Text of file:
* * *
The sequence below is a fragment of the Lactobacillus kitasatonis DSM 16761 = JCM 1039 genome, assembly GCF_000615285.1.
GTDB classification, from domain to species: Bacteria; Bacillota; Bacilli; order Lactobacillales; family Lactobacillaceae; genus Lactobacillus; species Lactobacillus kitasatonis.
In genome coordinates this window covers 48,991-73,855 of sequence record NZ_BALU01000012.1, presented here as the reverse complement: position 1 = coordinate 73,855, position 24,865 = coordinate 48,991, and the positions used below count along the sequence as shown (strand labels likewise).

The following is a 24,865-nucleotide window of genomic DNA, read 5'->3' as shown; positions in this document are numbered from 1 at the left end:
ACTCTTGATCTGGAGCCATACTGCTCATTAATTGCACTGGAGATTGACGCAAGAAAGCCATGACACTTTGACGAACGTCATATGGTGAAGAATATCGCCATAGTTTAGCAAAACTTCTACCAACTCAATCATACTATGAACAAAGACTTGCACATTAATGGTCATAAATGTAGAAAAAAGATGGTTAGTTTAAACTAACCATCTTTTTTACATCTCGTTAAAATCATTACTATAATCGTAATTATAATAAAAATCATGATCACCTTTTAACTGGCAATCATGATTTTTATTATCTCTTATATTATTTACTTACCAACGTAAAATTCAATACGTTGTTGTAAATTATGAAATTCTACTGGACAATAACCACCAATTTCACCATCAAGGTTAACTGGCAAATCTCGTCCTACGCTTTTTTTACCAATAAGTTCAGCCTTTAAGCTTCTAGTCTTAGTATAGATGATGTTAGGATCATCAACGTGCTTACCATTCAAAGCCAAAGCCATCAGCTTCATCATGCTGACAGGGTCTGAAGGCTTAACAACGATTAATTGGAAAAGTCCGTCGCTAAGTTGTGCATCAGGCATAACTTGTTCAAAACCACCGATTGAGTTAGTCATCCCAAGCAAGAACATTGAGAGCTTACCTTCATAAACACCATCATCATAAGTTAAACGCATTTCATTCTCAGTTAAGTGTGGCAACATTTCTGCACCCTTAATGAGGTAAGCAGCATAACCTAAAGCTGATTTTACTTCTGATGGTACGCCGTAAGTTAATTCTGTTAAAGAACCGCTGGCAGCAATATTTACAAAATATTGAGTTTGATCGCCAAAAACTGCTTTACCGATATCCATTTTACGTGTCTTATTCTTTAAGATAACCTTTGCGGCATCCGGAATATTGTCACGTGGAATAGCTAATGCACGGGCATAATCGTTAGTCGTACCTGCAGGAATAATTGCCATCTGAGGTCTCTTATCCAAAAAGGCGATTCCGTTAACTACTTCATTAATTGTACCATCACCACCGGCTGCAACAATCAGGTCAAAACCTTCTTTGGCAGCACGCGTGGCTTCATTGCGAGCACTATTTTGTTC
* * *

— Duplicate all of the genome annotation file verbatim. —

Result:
The sequence below is a fragment of the Lactobacillus kitasatonis DSM 16761 = JCM 1039 genome, assembly GCF_000615285.1.
GTDB classification, from domain to species: Bacteria; Bacillota; Bacilli; order Lactobacillales; family Lactobacillaceae; genus Lactobacillus; species Lactobacillus kitasatonis.
In genome coordinates this window covers 48,991-73,855 of sequence record NZ_BALU01000012.1, presented here as the reverse complement: position 1 = coordinate 73,855, position 24,865 = coordinate 48,991, and the positions used below count along the sequence as shown (strand labels likewise).

The following is a 24,865-nucleotide window of genomic DNA, read 5'->3' as shown; positions in this document are numbered from 1 at the left end:
ACTCTTGATCTGGAGCCATACTGCTCATTAATTGCACTGGAGATTGACGCAAGAAAGCCATGACACTTTGACGAACGTCATATGGTGAAGAATATCGCCATAGTTTAGCAAAACTTCTACCAACTCAATCATACTATGAACAAAGACTTGCACATTAATGGTCATAAATGTAGAAAAAAGATGGTTAGTTTAAACTAACCATCTTTTTTACATCTCGTTAAAATCATTACTATAATCGTAATTATAATAAAAATCATGATCACCTTTTAACTGGCAATCATGATTTTTATTATCTCTTATATTATTTACTTACCAACGTAAAATTCAATACGTTGTTGTAAATTATGAAATTCTACTGGACAATAACCACCAATTTCACCATCAAGGTTAACTGGCAAATCTCGTCCTACGCTTTTTTTACCAATAAGTTCAGCCTTTAAGCTTCTAGTCTTAGTATAGATGATGTTAGGATCATCAACGTGCTTACCATTCAAAGCCAAAGCCATCAGCTTCATCATGCTGACAGGGTCTGAAGGCTTAACAACGATTAATTGGAAAAGTCCGTCGCTAAGTTGTGCATCAGGCATAACTTGTTCAAAACCACCGATTGAGTTAGTCATCCCAAGCAAGAACATTGAGAGCTTACCTTCATAAACACCATCATCATAAGTTAAACGCATTTCATTCTCAGTTAAGTGTGGCAACATTTCTGCACCCTTAATGAGGTAAGCAGCATAACCTAAAGCTGATTTTACTTCTGATGGTACGCCGTAAGTTAATTCTGTTAAAGAACCGCTGGCAGCAATATTTACAAAATATTGAGTTTGATCGCCAAAAACTGCTTTACCGATATCCATTTTACGTGTCTTATTCTTTAAGATAACCTTTGCGGCATCCGGAATATTGTCACGTGGAATAGCTAATGCACGGGCATAATCGTTAGTCGTACCTGCAGGAATAATTGCCATCTGAGGTCTCTTATCCAAAAAGGCGATTCCGTTAACTACTTCATTAATTGTACCATCACCACCGGCTGCAACAATCAGGTCAAAACCTTCTTTGGCAGCACGCGTGGCTTCATTGCGAGCACTATTTTGTTC